China's rubber-stamp legislature meets this week in the Communist Party's biggest political set-piece of the year, with speculation Beijing will use the event to further tighten the noose on Hong Kong.
Authorities are working to snuff out dissent in the financial hub after huge crowds hit the streets in 2019 in often violent pro-democracy demonstrations.
During last year's gathering of the National People's Congress (NPC) in Beijing, China introduced a sweeping Hong Kong security law designed to stifle opposition to its control of the city.
Recent comments by officials have fuelled speculation that Beijing will double down during the session, which opens Friday, with changes to Hong Kong's limited electoral system that could further neuter opposition.
"Systems must be improved to ensure that the bodies of power in Hong Kong are run by genuine patriots," said Xia Baolong, the head of a mainland agency overseeing affairs in the territory, according to a report from state news agency Xinhua.
State media has also reported that "electoral loopholes" will be plugged to make sure that only those loyal to Beijing govern Hong Kong.
Congress legislation to that effect is likely to bring the mainland another step closer to "complete control over who rules Hong Kong, from top to bottom," said Diana Fu, a University of Toronto political scientist.
"Beijing's rhetoric about having 'patriots' run Hong Kong is a not-so-subtle signal to the pro-democracy camp that they should prepare to clear out or be cleared out," she said.
Hong Kong's limited electoral system appeared in the cross-hairs of the Communist Party when pro-democracy candidates won local council elections in a landslide, a major rebuke to China.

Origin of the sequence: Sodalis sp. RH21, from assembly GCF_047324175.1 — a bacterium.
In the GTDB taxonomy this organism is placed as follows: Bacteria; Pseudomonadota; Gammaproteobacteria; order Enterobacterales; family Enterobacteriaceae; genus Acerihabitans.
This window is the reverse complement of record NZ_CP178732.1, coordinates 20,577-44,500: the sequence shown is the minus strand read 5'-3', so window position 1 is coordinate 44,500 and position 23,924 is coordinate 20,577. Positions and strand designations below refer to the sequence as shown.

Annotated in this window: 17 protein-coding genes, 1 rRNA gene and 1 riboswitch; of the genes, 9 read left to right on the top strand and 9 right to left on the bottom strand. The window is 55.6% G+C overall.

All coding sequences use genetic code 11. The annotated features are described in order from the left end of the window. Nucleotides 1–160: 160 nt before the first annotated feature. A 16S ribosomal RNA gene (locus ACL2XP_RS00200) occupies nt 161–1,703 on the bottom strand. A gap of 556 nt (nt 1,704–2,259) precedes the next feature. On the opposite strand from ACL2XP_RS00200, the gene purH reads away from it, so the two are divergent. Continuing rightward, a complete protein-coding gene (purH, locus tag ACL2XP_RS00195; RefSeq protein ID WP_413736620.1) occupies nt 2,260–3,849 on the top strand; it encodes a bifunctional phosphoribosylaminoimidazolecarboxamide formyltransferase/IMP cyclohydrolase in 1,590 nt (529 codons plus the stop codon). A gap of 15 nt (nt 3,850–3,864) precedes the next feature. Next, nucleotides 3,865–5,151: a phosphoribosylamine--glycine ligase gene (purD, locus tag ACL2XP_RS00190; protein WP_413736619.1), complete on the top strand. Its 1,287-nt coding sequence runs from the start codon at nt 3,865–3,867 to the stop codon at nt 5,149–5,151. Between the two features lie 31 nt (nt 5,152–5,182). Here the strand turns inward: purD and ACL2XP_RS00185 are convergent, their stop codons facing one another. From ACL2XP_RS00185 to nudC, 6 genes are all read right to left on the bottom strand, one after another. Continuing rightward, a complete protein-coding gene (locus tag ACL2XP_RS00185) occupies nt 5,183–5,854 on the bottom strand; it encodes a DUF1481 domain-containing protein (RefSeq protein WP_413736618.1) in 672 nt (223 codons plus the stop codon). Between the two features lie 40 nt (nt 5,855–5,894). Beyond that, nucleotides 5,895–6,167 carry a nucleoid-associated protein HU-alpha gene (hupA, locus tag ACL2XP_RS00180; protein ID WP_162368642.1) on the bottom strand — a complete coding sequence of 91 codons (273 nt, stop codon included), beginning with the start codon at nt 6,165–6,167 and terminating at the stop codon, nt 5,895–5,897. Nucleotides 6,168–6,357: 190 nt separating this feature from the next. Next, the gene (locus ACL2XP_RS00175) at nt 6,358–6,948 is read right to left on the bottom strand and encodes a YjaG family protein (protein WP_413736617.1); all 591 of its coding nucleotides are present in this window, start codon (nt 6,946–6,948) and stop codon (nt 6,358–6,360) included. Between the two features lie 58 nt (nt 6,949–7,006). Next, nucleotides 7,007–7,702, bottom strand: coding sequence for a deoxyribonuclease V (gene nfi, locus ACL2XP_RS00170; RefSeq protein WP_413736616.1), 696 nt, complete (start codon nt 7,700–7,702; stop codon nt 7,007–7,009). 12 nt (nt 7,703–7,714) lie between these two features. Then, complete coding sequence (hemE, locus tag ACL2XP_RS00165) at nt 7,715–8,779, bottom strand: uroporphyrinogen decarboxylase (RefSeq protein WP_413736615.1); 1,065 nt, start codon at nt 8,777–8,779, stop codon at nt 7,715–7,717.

The session will open less than a week after dozens of activists were arrested for subversion after organising a primary election that was intended to offer united opposition to establishment parties.
The roundup has left the pro-democracy camp in tatters.
The Congress's roughly 3,000 members will fill Beijing's cavernous Great Hall of the People for a week of meetings choreographed to tout the achievements and power of the Communist Party.
It is also an important occasion for the party to lay out priorities, economic expectations, and foreign policy for the coming year.
Besides the battle over Hong Kong, this year's Congress meets under the "extraordinary stress" of the pandemic and tense US relations, said Yuen Yuen Ang, professor at the University of Michigan.
"It will be an opportunity for the (Communist Party) to signal strength and its plans for the future."
The centrepiece is the annual report by Premier Li Keqiang -- China's equivalent of a "state of the nation" address -- expected on Friday and in which an economic growth target for the year is traditionally announced.
For the first time in memory, Li last year gave no annual target for the world's second-largest economy, citing the "great uncertainty" of the pandemic.
But China's economy has rebounded since then, and some key industrial provinces have already begun announcing solid six-percent local growth targets.
Last year's session -- delayed for the first time in four decades as the country battled Covid-19 -- was used by President Xi Jinping to declare victory against the virus.
The pandemic that first emerged in China is now largely under control within its borders, though questions linger about Chinese missteps which allowed it to spread globally in the first place.
Tight restrictions remain, especially in Beijing, which is requiring all arrivals to undergo repeated virus testing.
Legislation submitted to the Congress is nearly always approved overwhelmingly by the Communist Party-controlled chamber.
COMMENT DISCLAIMER: Reader comments posted on this Web site are not in any way endorsed by Manila Standard. Comments are views by manilastandard.net readers who exercise their right to free expression and they do not necessarily represent or reflect the position or viewpoint of manilastandard.net. While reserving this publication’s right to delete comments that are deemed offensive, indecent or inconsistent with Manila Standard editorial standards, Manila Standard may not be held liable for any false information posted by readers in this comments section.